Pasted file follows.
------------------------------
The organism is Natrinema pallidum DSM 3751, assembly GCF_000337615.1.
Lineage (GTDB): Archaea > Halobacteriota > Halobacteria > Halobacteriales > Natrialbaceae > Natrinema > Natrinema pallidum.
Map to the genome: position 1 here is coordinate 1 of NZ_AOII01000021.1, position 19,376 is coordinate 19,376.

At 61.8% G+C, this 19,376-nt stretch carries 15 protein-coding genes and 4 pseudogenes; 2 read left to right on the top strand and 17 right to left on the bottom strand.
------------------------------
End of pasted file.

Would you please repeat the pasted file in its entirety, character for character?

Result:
The organism is Natrinema pallidum DSM 3751, assembly GCF_000337615.1.
Lineage (GTDB): Archaea > Halobacteriota > Halobacteria > Halobacteriales > Natrialbaceae > Natrinema > Natrinema pallidum.
Map to the genome: position 1 here is coordinate 1 of NZ_AOII01000021.1, position 19,376 is coordinate 19,376.

At 61.8% G+C, this 19,376-nt stretch carries 15 protein-coding genes and 4 pseudogenes; 2 read left to right on the top strand and 17 right to left on the bottom strand.